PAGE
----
In addition to the ‘Jai Anusadhan’ corpus towards R&D in technology, there’s also the mention of funds allocated for science and technology departments. These allocations are a clear indicator towards the government’s focus on developing the science and technology space for the future. It also indicates preparing the youth to compete globally and creating a level ground for employability.
Technology grants for digital transformation and other initiatives
Digital transformation, technology innovation, new technologies – these were some of the most talked about discussion points in the Interim Budget. Some of the other notable mentions in Tech and R&D as per the Interim Budget were:
- Allocation of ₹759 crores for projects on cybersecurity
- Funds amounting to ₹1.37 lakh crores for the Ministry of Communications
- Allocation of ₹17,319.51 crores for Ministry of Electronics and Information Technology for projects under central schemes
- Achievement of the Skill India Mission that has trained 1.4 crore youth, re-skilled 54 lakh people, and set up 3,000 new ITIs
These initiatives on education, technology, innovation, infrastructure development, and sustainability are a clear picture of growth and inclusivity the government is prioritising.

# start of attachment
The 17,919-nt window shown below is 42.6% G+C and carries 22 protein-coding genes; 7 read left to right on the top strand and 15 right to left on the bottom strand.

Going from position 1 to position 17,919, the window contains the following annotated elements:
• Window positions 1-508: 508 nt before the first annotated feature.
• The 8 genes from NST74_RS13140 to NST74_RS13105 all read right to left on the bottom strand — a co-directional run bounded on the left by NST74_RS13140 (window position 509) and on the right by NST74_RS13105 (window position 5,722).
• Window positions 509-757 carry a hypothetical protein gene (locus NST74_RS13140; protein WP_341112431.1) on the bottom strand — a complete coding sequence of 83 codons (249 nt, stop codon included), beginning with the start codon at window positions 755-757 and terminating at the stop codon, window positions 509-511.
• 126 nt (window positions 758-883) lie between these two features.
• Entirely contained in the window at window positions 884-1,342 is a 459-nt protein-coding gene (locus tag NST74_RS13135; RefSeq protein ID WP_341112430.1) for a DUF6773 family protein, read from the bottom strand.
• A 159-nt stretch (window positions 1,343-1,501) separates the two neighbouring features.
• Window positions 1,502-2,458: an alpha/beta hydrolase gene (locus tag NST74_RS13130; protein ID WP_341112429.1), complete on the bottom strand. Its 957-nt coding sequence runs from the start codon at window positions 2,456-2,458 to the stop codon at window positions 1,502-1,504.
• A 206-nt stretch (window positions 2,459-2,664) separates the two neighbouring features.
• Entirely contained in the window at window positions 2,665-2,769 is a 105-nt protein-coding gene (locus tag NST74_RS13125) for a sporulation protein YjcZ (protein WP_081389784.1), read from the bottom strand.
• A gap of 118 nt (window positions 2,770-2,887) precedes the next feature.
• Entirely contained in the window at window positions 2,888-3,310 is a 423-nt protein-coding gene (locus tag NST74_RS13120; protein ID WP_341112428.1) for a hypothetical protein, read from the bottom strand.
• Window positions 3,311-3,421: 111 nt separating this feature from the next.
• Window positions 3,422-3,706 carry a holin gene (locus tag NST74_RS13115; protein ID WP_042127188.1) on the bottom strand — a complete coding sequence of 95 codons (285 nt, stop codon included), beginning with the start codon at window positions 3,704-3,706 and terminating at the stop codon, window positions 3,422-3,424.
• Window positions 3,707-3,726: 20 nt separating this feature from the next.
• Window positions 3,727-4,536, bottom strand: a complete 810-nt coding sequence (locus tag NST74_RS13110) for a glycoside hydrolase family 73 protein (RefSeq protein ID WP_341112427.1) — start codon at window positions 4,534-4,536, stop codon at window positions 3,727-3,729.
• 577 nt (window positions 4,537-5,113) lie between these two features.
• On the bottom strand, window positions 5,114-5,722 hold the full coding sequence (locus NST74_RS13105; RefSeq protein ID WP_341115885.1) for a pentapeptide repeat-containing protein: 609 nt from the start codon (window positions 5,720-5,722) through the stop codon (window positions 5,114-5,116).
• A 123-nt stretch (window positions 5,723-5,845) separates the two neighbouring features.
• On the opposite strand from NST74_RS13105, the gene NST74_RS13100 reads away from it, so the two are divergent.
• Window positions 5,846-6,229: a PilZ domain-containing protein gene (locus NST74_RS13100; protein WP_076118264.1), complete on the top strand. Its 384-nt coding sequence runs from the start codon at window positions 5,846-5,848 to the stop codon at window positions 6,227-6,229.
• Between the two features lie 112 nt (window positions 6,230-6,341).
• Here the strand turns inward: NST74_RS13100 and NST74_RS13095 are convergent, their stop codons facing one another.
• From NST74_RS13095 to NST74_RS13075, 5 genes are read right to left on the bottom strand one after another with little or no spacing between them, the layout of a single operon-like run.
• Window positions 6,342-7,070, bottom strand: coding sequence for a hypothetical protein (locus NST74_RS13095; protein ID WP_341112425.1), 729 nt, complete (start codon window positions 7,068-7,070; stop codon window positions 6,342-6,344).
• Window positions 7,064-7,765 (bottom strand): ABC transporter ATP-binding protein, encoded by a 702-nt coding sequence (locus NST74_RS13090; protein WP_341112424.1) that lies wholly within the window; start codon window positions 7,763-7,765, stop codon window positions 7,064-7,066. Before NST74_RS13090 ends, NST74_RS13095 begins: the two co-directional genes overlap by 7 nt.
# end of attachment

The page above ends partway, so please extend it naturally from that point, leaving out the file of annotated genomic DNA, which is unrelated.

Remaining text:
Technology grants – What it means for the MSME sector
The importance of small scale industries and MSMEs is immense and the government has always been proactive in introducing schemes and measures to support their development and growth.
The Interim Budget acknowledges the importance of the micro, small and medium enterprises in India and prioritises the accessibility and availability of funds, relevant technologies and training for their growth and global competitiveness.
The high allocation of funds to electronics manufacturing and infrastructure development can be read as a sign that there will be relevant incentives and schemes announced in the future to promote and nurture them. There are many small units in the manufacturing sector in India – and a simple way to propel their growth is by creating multiple opportunities in the ancillary sectors.
With the volumes allocated to the semiconductor, cybersecurity, electronics manufacturing and related IT sectors, it wont be surprising to see large and small companies venturing into this space. It also creates a platform for new entrants in the form of innovative start-ups.
Similarly, the corpus of ₹1 lakh crore in sunrise domains, is likely to encourage more start-ups and entrepreneurs to enter this sector.
The Interim Budget also highlighted how the next five years will be instrumental in earning ‘Sabka Vishwas’ and unprecedented development. Collectively, it will enable to achieve the overall dream of a developed India by 2047.